Paris Fashion Week: Loewe's Jonathan Anderson takes inspiration from a giant red tropical flower
Like old school collections used to be, Anderson takes one main theme and develops it until it spawns others creatively within the show like a symphony, all held together with invisible strings.
Loewe, the hip heritage brand whose "w" is pronounced "v," is going from strength to strength under the artistic stewardship of Northern Irish designer Jonathan Anderson.
It was at times literal, such as the giant white anthurium serving as the front piece on an A-line minidress. At other times it was conceptual: The minimalist shape of a black bustier dress opening the show evoked the purity of the single waxy petal – and its silhouette itself resembled an upside-down flower, like a take on 1940s Dior.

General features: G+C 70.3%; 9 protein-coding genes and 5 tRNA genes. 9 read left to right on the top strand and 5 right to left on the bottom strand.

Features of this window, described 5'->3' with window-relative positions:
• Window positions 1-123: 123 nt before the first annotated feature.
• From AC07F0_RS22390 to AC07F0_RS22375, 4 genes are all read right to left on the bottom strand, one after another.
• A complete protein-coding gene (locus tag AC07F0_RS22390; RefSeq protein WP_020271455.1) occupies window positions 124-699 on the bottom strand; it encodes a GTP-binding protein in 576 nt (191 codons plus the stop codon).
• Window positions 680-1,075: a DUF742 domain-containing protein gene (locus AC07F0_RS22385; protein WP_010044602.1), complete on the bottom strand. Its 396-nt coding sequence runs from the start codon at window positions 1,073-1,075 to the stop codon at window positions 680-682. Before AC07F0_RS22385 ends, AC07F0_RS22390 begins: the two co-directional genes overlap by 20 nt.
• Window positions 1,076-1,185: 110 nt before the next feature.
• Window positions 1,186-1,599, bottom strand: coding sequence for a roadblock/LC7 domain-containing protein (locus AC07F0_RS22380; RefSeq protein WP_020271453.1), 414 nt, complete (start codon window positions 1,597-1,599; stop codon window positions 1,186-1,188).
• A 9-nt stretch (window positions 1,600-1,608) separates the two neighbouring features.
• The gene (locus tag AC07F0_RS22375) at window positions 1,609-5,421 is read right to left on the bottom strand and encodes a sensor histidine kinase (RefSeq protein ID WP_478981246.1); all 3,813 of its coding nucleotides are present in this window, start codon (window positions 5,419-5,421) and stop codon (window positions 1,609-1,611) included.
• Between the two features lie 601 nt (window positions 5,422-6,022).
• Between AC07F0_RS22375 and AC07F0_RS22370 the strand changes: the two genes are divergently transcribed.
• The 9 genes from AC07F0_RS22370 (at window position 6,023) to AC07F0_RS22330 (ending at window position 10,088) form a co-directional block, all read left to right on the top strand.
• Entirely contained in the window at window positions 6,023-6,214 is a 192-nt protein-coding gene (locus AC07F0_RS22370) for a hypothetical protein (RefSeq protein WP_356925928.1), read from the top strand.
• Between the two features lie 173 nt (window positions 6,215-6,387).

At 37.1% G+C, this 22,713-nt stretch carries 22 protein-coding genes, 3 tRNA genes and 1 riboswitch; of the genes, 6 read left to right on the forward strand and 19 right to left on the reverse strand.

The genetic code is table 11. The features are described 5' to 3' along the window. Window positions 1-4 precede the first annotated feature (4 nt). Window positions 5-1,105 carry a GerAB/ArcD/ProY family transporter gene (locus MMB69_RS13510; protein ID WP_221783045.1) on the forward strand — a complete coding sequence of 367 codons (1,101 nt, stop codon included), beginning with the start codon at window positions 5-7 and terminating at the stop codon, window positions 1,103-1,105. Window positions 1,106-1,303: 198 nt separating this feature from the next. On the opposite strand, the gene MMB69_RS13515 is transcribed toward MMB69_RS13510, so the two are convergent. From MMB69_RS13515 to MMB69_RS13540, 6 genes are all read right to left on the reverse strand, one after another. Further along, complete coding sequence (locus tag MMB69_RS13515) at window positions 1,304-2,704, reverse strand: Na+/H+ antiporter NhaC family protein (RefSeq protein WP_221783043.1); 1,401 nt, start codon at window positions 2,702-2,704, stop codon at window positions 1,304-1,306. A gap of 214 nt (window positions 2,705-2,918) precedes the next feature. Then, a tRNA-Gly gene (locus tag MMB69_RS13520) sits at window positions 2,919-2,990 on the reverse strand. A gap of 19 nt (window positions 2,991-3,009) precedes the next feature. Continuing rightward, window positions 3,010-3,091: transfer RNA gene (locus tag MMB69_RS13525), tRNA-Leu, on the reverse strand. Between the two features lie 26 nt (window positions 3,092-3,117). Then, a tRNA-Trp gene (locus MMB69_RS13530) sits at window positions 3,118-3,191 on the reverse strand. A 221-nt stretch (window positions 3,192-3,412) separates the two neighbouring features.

Distortions were everywhere. An ash bustier gown sported an inside peplum to create a surreal curtain-shape in the skirt. The 1940s was also apparent in the babydoll gowns whose myriad-colored stripes confused the eye.
Shoes became ruffles of white fabric like petals brushing the floor – or a mop? – while stilettos were intentionally oversize and awkward.
This collection shows that Anderson is a rare designer who manages to mix classical fashion with perplexing ideas without sacrificing any visual beauty.
Besides, if one front row guest is snapped just knitting throughout, this surely must be the height of fashion?